Meningioma is the most common primary brain tumor seen world-wide. It arises from the meninges covering the brain and spinal cord, and can involve any portion of the central nervous system. Most commonly, meningiomas are benign and noted incidentally. However, in some cases meningiomas involve critical brain areas causing focal neurologic deficits or brain irritation leading to seizures [Louis et al., 2000]. Standard treatment of idiopathic meningiomas includes observation if asymptomatic and slowly growing; surgery or radiation therapy is required for rapidly growing or symptomatic tumors [Nakamura et al., 2003]. Most commonly symptomatic meningiomas are resected and further intervention is not required. In some cases of atypical or malignant meningioma additional radiation therapy is required due to the invasive nature of the tumor [Durand et al., 2009]. Overall, these tumors account for 25% of all sporadic meningiomas [Willis et al., 2005].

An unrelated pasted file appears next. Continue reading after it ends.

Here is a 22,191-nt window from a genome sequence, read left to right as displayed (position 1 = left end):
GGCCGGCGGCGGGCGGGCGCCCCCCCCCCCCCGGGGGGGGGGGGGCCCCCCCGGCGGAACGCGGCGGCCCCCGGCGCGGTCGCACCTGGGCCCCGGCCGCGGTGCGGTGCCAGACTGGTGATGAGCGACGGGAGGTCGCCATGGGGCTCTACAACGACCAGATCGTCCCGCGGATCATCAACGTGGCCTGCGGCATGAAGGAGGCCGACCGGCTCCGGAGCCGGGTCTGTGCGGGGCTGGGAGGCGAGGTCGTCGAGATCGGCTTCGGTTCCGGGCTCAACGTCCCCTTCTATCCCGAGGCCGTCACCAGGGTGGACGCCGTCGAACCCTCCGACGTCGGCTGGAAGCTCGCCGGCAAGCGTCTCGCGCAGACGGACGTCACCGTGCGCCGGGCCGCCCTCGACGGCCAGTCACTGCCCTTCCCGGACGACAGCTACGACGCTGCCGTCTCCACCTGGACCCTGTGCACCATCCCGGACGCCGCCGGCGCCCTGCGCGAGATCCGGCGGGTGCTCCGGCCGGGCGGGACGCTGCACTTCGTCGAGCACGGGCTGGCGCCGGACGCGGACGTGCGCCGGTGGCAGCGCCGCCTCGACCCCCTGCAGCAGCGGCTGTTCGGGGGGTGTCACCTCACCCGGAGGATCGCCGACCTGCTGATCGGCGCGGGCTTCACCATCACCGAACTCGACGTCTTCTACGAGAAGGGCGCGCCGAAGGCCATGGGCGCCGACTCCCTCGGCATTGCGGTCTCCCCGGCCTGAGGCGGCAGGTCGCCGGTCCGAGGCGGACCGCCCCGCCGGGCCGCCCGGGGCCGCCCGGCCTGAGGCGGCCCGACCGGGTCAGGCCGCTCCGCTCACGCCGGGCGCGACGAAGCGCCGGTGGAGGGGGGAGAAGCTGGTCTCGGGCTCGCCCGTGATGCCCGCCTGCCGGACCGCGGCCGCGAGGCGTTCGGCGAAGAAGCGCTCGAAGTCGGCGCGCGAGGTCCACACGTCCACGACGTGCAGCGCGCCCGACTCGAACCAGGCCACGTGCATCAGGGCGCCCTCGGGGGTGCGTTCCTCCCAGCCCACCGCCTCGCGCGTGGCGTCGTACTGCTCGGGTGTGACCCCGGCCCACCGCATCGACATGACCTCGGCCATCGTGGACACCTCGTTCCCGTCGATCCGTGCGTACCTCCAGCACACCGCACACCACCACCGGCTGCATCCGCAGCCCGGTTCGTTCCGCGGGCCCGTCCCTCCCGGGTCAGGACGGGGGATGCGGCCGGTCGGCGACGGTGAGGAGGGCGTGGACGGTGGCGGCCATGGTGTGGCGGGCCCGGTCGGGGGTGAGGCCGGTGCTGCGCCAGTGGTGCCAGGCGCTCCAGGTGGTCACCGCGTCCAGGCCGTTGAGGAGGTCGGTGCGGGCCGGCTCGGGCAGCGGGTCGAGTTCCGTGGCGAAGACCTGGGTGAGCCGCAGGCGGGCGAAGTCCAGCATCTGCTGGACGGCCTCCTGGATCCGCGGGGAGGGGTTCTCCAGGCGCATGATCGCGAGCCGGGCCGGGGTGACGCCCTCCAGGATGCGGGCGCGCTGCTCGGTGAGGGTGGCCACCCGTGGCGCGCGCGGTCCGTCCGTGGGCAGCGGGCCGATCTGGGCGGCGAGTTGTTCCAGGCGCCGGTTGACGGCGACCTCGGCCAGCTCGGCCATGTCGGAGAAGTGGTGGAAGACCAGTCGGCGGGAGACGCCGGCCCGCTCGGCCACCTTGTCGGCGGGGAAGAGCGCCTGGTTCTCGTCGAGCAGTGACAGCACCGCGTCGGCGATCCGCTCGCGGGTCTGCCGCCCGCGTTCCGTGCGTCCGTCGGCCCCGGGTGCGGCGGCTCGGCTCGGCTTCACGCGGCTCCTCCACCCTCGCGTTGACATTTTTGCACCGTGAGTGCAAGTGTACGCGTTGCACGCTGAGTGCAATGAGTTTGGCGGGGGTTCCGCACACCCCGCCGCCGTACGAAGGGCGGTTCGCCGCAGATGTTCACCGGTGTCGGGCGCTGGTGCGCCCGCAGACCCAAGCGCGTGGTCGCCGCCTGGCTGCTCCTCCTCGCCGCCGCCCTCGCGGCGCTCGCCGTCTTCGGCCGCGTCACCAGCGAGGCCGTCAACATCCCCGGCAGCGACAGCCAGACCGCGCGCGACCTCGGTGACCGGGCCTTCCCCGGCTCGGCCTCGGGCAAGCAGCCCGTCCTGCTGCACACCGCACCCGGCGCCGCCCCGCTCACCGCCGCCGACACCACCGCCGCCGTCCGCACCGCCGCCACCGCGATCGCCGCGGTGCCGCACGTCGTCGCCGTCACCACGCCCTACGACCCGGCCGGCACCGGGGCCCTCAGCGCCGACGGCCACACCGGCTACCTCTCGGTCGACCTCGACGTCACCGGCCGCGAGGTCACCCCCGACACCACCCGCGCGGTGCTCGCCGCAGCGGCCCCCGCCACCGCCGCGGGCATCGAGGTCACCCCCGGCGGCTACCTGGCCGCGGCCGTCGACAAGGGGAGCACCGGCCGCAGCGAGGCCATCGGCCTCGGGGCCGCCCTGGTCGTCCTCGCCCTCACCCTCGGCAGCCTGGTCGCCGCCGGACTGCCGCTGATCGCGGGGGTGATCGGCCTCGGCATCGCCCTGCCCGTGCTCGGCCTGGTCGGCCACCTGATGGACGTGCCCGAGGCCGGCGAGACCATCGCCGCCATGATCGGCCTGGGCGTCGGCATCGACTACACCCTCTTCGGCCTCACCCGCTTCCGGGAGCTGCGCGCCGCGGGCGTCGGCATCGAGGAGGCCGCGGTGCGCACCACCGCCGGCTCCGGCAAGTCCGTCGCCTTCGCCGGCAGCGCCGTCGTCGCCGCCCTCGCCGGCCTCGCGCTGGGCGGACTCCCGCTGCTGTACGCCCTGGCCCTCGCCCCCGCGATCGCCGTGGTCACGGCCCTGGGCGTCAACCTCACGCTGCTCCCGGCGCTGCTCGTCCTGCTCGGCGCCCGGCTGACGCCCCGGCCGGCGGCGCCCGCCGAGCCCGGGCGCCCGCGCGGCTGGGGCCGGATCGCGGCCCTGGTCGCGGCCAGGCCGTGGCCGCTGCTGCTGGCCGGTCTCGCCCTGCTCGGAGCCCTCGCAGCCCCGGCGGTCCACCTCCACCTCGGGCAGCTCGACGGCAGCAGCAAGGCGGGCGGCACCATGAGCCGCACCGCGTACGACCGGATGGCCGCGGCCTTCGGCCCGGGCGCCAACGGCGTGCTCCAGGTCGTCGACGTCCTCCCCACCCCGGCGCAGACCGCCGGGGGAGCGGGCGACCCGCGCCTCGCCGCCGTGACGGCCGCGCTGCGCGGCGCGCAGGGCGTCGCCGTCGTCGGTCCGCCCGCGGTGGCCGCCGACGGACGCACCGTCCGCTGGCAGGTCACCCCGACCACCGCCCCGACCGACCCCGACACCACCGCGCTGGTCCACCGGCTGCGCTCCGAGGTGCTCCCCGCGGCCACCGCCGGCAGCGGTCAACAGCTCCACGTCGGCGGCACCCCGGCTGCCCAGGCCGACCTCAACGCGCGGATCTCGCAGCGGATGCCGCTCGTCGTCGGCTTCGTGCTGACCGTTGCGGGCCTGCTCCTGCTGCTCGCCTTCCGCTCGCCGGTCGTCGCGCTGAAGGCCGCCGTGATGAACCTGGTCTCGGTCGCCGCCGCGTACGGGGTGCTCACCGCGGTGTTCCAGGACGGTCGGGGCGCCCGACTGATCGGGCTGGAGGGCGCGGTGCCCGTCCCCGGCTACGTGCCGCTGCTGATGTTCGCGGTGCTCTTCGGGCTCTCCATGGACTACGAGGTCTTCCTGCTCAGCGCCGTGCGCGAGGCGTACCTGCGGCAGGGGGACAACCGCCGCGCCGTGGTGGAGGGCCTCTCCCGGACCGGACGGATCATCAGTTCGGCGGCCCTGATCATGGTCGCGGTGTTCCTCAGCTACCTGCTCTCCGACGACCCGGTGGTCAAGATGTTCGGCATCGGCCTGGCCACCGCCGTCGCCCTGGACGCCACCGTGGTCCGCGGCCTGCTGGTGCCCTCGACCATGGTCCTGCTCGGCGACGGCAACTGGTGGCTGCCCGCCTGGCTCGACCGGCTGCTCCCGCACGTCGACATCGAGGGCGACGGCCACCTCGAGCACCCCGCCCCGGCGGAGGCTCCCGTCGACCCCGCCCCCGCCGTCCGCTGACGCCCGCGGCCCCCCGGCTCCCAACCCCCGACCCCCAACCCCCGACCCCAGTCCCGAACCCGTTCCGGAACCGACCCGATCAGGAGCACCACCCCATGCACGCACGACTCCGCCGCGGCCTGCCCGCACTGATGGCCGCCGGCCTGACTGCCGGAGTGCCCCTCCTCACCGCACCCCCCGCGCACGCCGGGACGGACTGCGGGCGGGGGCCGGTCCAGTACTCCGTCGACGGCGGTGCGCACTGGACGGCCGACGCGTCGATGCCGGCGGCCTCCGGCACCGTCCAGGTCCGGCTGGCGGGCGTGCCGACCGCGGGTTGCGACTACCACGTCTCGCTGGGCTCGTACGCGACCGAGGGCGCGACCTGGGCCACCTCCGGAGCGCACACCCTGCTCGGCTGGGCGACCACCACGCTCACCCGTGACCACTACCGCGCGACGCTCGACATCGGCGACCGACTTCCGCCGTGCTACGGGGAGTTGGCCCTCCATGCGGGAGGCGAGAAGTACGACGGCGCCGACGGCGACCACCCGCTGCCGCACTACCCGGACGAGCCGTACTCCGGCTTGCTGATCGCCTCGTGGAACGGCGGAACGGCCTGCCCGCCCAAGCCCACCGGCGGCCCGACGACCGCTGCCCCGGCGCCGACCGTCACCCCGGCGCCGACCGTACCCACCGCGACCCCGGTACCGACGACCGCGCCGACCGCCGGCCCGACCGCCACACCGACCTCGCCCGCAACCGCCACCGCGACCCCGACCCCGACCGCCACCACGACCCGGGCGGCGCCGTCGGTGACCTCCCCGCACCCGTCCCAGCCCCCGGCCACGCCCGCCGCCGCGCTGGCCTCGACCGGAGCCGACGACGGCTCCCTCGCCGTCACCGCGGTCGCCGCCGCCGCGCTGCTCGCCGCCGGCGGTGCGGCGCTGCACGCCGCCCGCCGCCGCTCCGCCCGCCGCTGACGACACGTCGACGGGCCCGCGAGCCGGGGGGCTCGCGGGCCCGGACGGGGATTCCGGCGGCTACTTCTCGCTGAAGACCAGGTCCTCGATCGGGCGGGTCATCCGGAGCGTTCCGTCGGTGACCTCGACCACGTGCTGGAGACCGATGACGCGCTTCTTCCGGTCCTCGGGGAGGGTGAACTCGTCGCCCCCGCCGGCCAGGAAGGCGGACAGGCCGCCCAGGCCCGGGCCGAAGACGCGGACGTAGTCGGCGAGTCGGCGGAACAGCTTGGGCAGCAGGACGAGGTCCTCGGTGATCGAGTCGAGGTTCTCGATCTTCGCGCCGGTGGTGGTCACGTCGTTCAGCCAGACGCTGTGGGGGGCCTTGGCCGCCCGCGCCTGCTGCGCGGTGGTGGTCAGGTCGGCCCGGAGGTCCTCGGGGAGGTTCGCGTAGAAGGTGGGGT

Meningiomas occur in 38–58% of individuals with NF2 and are most often multiple (median = 3/patient) occurring both in cranial and spinal locations [Mautner et al., 1996; Goutagny and Kalamarides, 2010]. Although meningiomas in NF2 may become symptomatic independently, or combine with VS to create “collision tumors” near the brainstem, a recent series in France showed that most meningiomas did not require intervention [Goutagny and Kalamarides, 2010]. Although these tumors may not require surgery in all patients, the presence of meningiomas may portend a worse prognosis. In one series, the risk of mortality was 2.5-fold greater in NF2 patients with meningiomas versus those without meningiomas [Baser et al., 2002]. In children with NF2, meningiomas are more likely to become symptomatic and are more likely than VS to be responsible for the presenting symptom [Evans et al., 1999; Ruggieri et al., 2005]. Hence, although VS are the hallmark tumor of NF2, meningiomas are responsible for a great deal of morbidity in NF2 and therefore require specific attention.